Rcctl

(redirected from Rcctl.Rcctl)

rcctl(8) is a utility to manage /etc/rc.conf.local, for running, killing and managing system services. thankfully since rcctl is part of base system, nothing is needed to install it.

Commands

ls

rcctl ls can be used for list-ing kinds of services examples:

$ doas rcctl ls failed
$ doas rcctl ls on

check

to check if a service is still running or not, use rcctl check for example:

$ doas rcctl check vmd

if vmd is running:

vmd(ok)

otherwise:

vmd(failed)

enable

rcctl enable enables services, making them executed on next boot. it doesn't show anything after running. see start for starting a service without rebooting.

$ doas rcctl enable xenodm

disable

rcctl disable disables services, and don't let them to run on next boot. you might want to stop these as well.

$ doas rcctl disable xenodom

start

rcctl start is for starting services which are allowed to run. if you try to run a disabled service, following will happen:

$ doas rcctl start sndiod
/etc/rc.d/sndiod: need -f to force start since sndiod_flags=NO

you can enable it's service, or use rcctl start -f to start it without enabling it.

in both cases, you will see this:

sndiod(ok)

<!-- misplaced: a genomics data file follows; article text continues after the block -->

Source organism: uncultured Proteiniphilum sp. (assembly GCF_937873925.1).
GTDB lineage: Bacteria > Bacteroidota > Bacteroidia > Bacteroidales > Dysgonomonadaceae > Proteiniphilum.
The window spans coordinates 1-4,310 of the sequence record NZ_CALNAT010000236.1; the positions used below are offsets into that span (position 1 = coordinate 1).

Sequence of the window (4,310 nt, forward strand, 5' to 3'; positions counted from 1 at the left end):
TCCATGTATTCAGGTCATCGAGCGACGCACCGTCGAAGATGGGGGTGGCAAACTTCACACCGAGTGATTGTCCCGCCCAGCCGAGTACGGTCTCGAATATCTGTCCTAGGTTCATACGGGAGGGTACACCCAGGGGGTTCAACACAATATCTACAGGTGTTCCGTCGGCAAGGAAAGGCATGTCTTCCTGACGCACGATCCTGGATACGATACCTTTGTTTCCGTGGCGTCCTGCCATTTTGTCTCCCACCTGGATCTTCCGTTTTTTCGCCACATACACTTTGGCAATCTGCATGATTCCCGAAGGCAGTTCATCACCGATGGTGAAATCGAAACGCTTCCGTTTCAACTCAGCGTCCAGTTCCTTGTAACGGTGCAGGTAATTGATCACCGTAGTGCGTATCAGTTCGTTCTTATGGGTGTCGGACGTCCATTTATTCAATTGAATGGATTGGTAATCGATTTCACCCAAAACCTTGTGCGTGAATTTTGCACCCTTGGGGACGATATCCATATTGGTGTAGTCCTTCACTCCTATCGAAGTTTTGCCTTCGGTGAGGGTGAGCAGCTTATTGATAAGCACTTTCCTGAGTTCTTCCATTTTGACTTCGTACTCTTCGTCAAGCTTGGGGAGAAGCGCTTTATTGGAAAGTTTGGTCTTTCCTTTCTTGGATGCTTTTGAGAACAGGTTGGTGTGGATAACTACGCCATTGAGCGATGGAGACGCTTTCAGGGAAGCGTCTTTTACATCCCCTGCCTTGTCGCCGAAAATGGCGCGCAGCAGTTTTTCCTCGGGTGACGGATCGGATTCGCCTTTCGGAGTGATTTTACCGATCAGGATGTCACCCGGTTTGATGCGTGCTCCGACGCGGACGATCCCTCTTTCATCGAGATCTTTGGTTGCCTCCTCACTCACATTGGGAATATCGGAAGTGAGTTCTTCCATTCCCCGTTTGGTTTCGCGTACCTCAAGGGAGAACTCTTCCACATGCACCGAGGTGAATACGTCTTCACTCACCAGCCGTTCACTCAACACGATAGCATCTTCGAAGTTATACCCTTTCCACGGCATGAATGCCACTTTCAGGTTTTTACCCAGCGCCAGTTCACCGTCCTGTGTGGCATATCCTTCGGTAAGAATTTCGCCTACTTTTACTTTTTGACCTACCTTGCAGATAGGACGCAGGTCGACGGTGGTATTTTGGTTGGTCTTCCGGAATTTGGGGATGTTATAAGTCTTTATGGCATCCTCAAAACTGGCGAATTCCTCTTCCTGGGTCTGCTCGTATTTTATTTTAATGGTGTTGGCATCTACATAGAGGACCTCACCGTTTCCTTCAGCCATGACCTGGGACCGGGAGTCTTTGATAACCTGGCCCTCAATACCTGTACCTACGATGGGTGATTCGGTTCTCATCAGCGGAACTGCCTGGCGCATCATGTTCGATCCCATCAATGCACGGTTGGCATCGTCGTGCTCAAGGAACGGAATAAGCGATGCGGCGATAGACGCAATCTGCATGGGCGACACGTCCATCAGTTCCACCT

stop

rcctl stop stops running services, if a service is not running or not enabled, it won't say anything.

$ doas rcctl stop sndiod
sndiod(ok)

restart

rcctl restart it first stop services, then starts them again (thats why it shows two). this is useful for when you have updated configurations. however, you most use reload always. (unless service is stopped or it doesn't support reload)

$ doas rcctl restart smtpd
smtpd(ok)
smtpd(ok)

reload

rcctl reload is used to tell a service to reload it's configuration files. it's useful for places such as an irc server which restarting will cause all users getting disconnected. not all services support this action. it will send a signal to called service in order to reload it:

$ doas rcctl reload nsd
nsd(ok)

set

some deamons ship with custom flags to change their functionality instad of a config file, you can change them with flags if they are enabled. apmd is a example of following, you can set -H to apmd to set maximum perforamce mode on apmd

$ doas rcctl set apmd flags -H

get

you can get information from services (no matter if they are running or not) using rcctl get:

$ rcctl get pflogd
pflogd_class=daemon
pflogd_flags=
pflogd_logger=
pflogd_rtable=0
pflogd_timeout=30
pflogd_user=root

See Also

rcctl(8) man page, rc.d(8) man page and rc.conf.local(8) man page